So it seems most online gamers spend more time overall playing games than do offline gamers. Moreover, degrees of shyness have nothing to do with it, which debunks the idea of game "addicts" all being shy, maladjusted teens. If anything, the research shows that the difference between the two groups might not be so much of "how long" they play but exactly "how" they play, especially when you recognize that shy players admitted to having smaller friend circles in real life and larger ones online. That rings true for me since I've moved around so much and have always needed friends I can relate to more than I need people to just go out with. In game, I'm more apt to do something social, like an event or mapping out a new dungeon, than I am to grind levels or gear. But that increased online play time can likewise lead to less interest in offline goals and a perception that offline goals are more difficult to achieve.

This is why looking at how we spend our online time is so important: The difference between the gaming goals of different types of online players turns out to be how we use the online space given to us. FPS games are often seen as environments filled with bickering and belittling; this is likewise how they're perceived in the research. While I would caution researchers against dichotomizing MMOs as purely cooperative games and shooters as competitive, I do agree that MMOs create more space for a cooperative experience in shared worlds than do shooters. Generally, death penalties in MMOs slow the action, so players have to be a more serious about avoiding death and angering other players. Fans of lobby games, however, need only worry about a respawn timer or queue.

This shared space and the potential for co-op activities in the MMO world are precisely what gives online games their therapeutic quality. MMOs create a perceived safe place to explore with asynchronous communication (meaning there's a delay from what I say to what you hear, then another for your response; we're unable to finish each other's sentences).

Communication appeal and problems

But there are downsides to embracing MMOs as social spaces: There's fear about replacing "meatspace" friends with online friends. Real-life friends, for example, can give you a hug or help you move furniture. You have to learn how to control your voice, face, and other actions in face-to-face conversations; a lack of real-world friends, especially at a young age, could potentially damage a gamer's ability to properly socialize.

But a deeper concern is that people who are emotionally sensitive might fail to develop friends at all, and that's something games can help with. The communication delay of a text-based chat setting (as opposed to voice or video chat) is just what some people need to feel comfortable enough to extend their relationship circle and interact with others beyond their safe zones. It allows them some more control over the situation; they can think about their responses a bit more. This is the reason the internet in general tends to be popular with more emotionally sensitive/shy people: They want the extra time to think, to construct a response, and to maintain a higher degree of control in their social interactions. It's certainly not the same as talking in meatspace (animated emotes don't count). Just the same, this setting allows people to make bonds they normally wouldn't, and while it does concern some researchers, it's proving to be a positive experience for some people.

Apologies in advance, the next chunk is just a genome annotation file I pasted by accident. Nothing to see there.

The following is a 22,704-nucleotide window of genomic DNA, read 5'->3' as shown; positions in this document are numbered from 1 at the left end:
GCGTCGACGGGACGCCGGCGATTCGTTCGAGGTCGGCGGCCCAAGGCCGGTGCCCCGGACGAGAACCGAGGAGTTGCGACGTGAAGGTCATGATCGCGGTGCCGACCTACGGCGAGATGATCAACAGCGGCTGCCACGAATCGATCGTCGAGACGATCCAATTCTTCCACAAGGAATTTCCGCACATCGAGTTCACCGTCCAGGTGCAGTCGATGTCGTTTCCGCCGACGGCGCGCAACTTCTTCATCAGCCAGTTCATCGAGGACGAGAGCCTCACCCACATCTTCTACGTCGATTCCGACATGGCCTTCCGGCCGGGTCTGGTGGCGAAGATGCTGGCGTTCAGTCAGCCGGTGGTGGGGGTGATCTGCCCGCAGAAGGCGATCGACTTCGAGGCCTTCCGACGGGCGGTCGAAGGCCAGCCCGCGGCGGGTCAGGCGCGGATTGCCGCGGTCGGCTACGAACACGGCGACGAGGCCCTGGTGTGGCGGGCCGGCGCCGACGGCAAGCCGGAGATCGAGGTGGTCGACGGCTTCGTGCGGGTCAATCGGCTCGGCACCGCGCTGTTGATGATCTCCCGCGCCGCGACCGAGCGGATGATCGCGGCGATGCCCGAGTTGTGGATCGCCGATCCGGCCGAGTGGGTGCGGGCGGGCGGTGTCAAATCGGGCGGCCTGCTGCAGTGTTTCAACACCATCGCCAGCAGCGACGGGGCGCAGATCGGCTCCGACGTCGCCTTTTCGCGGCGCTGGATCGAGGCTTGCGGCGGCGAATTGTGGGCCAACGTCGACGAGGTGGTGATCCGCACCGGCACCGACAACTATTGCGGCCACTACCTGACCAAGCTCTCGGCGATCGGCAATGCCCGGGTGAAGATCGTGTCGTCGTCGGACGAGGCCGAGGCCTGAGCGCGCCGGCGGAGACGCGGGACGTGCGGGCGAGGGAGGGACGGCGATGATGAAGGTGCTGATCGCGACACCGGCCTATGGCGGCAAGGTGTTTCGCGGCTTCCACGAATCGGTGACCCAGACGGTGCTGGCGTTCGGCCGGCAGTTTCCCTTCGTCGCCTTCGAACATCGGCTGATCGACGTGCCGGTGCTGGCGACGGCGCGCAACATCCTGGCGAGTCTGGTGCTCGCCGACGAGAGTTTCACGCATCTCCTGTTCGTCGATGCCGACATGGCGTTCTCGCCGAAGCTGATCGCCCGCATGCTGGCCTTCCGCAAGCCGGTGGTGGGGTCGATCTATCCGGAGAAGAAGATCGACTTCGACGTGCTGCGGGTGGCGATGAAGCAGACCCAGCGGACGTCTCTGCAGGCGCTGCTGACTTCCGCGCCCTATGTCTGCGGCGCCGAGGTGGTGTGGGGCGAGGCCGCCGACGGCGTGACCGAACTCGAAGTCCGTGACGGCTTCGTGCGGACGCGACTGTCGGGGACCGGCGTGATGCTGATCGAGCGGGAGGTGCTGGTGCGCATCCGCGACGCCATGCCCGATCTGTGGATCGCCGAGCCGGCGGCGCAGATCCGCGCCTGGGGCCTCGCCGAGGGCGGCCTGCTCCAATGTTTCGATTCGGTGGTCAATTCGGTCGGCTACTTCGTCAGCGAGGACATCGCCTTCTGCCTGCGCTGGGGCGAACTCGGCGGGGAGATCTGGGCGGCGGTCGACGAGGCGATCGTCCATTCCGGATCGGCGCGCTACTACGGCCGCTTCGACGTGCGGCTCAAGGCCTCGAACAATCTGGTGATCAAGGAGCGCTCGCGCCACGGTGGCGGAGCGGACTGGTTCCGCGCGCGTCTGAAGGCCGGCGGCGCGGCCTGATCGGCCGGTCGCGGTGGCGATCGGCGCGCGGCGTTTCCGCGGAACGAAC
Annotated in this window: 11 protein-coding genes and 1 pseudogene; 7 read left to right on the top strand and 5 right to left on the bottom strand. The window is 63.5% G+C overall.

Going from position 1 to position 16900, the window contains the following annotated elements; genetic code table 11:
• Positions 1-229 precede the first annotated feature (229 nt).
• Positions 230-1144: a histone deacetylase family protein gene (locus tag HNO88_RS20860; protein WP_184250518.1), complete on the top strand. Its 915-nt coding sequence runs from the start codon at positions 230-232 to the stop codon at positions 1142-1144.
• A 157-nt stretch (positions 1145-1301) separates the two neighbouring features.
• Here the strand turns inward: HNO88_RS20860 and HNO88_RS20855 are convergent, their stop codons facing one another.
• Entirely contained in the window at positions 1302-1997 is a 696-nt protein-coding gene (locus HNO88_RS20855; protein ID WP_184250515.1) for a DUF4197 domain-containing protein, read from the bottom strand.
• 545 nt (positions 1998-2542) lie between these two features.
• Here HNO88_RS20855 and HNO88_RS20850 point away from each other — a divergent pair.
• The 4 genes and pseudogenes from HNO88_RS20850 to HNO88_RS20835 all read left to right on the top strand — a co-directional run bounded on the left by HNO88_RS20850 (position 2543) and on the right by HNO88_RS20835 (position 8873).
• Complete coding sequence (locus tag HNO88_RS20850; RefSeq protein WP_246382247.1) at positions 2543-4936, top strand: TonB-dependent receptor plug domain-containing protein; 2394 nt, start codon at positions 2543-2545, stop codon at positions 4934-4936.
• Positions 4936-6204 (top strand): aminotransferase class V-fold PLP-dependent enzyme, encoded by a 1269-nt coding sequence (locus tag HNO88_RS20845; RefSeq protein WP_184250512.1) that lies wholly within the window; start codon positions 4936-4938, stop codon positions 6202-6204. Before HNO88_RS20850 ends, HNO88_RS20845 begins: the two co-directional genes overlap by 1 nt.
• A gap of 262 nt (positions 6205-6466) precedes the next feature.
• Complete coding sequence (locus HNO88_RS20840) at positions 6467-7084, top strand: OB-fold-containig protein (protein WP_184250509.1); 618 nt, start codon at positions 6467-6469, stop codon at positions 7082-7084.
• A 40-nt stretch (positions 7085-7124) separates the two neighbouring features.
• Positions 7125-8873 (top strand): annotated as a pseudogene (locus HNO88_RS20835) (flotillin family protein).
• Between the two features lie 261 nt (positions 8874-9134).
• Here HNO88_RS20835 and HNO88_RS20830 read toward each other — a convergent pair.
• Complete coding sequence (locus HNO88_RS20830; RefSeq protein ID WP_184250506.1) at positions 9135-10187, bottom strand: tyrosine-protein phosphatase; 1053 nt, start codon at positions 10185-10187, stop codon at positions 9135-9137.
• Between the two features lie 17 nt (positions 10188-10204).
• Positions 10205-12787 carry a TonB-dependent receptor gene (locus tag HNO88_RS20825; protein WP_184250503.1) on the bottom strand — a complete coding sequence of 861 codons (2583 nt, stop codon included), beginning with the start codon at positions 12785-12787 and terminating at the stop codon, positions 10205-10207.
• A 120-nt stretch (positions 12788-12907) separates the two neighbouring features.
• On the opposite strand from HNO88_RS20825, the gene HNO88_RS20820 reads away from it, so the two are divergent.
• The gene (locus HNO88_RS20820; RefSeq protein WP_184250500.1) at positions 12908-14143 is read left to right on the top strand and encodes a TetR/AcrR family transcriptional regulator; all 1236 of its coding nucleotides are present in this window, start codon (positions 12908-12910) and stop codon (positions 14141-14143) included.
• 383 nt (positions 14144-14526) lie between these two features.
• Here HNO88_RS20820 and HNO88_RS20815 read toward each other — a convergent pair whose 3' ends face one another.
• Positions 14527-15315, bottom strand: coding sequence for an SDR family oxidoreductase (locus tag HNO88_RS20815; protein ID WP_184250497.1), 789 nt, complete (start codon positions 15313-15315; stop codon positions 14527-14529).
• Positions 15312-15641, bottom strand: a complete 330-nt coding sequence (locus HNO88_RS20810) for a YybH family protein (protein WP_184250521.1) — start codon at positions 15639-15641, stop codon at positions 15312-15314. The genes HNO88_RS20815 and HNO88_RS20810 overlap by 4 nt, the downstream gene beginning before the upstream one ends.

Think about it this way: Some people just play games on their phones to kill time. There's no harm in that. But hardcore gamers look down on mobile players because mobile content has little value to the audience compared to, say, an MMO where we go to meet people or see people interact (and of course, compete directly with them). This is how we're using the online space of gaming differently from researchers may expect.

Part of this is because MMOs are a unique, joint activity. We're separate, but we're tasked with working together with limited communication means and (often) not expected to be able to complete the task alone. We don't have to make small talk; we can focus on the activity, and that's exactly what researchers expect: for us to be playing the game. If we want to chat, we have that option too, but we're not all there just to "beat the game" as it were (though as MMOs emphasize more single player experiences, we may be seeing this change and affect the community). What's sometimes forgotten is we have roleplayers, too. We have explorers. We have lore-fiends. We're not all jumping on hamster wheels grinding out skills, trying to beat the Skinner Box.

This is an important distinction because, scientifically, the research has moved beyond "what do games do to people." Despite what most (non-gaming) people want to believe, games don't "do" anything to people. As they do in many hobbies, some people just get too caught up in the details and seem "addicted." That's why modern research now focuses on what people do with these games. If people are using them to socialize, and they are, then we have to look at the positives as well as the negatives. Keep that in mind for part two next when Dr. Kowert allows me to pick her brain a little! For now, here's some further reading if you're interested in academic papers on the topic.

Further reading and references